As for the international scientific leaders cited, make no mistake about it — none would support the proposed resolution.  Indeed, two who contacted us yesterday are appalled that their names were used in this context.

Two of them were interviewed for a current article, along with Shinya Yamanaka and another scientist, in which they unanimously describe the important, ongoing role for new embryonic stem cell lines in highly regulated, ethical research to alleviate suffering and save lives.  George Daley also emphasized this point in his e-mail to us.

Among others, you have received letters from James Thomson and Sir Ian Wilmut, the International Society for Stem Cell Research, representing thousands of stem cell researchers, and, just yesterday, the American Association for the Advancement of Science, the world’s largest multidisciplinary science society, representing the interests of ten million scientists worldwide, and publisher of the prestigious peer-reviewed journal, Science.  Every single one of them expressed their support for President Milliken’s position on this issue.

The evidence is overwhelming that the underlying premise of the proposed resolution is entirely without foundation.  It will hinder, not advance, the University’s biomedical research program.

The resolution will harm the university and I urge you to vote it down.

I will close with substantially the same words with which I closed when I first addressed this issue before the regents on September 7, 2001.

I noted then that some see the derivation and use of embryonic stem cells as a devaluation of life.  But everything about embryonic stem cell research is a celebration and affirmation of life.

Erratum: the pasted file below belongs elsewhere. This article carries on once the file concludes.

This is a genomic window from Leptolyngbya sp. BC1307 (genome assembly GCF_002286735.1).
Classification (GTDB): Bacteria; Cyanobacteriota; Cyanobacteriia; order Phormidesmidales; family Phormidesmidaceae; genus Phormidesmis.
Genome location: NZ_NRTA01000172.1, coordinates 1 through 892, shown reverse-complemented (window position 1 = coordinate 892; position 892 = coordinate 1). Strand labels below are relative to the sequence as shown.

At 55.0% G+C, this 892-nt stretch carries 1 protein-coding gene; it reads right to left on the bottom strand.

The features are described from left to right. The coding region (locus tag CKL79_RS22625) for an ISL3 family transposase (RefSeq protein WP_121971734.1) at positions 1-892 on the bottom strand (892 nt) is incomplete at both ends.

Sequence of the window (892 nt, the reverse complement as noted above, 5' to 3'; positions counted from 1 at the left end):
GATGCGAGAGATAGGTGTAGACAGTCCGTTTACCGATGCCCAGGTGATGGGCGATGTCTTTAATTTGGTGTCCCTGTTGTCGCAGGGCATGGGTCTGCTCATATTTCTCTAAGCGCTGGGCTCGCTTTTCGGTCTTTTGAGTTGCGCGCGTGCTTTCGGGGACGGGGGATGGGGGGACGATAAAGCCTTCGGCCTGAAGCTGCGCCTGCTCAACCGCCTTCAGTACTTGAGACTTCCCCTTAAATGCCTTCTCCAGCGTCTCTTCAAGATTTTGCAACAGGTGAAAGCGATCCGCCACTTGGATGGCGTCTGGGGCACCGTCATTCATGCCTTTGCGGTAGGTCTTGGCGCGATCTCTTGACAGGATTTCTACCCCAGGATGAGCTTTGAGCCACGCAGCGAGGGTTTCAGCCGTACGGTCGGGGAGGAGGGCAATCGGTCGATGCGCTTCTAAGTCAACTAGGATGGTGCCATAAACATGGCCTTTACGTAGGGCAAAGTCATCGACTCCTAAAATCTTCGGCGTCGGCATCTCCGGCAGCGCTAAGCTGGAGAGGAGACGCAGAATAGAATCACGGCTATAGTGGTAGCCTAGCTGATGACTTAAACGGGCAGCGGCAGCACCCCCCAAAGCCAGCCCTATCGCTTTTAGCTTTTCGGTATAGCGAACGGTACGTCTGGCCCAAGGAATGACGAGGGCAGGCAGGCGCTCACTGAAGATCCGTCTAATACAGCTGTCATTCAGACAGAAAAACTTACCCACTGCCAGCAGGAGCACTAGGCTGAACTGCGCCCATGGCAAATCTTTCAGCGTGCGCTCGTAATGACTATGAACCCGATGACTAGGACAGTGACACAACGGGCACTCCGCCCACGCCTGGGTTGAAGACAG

Parents yearning for a genetic offspring create the embryos in the first place.  Scientists dedicated to the preservation and improvement of life seek the opportunity to apply their skills and efforts to the search for cures with the otherwise to be discarded remains of these excess embryos.  Parents and loved ones of those who suffer want only to see them restored to the full enjoyment of a long life.

I quoted Senator Orin Hatch then as declaring “that this research is consistent with bedrock pro-life, pro-family values.”  Last March he said, “I strongly believe that being pro-life means helping the living by allowing critically important and ethical medical research to go forward.  This research enhances, not diminishes, human life.”

Life is what this work is all about.

So I urge you to make it clear to the dedicated researchers throughout the University of Nebraska system that you recognize their commitment to life and support them in their efforts; that you will stand with them through controversy; that Nebraska will not shrink from its obligation to contribute its talents to this great and promising new era of medical research.

Thank you.”

And thank you, Nebraska.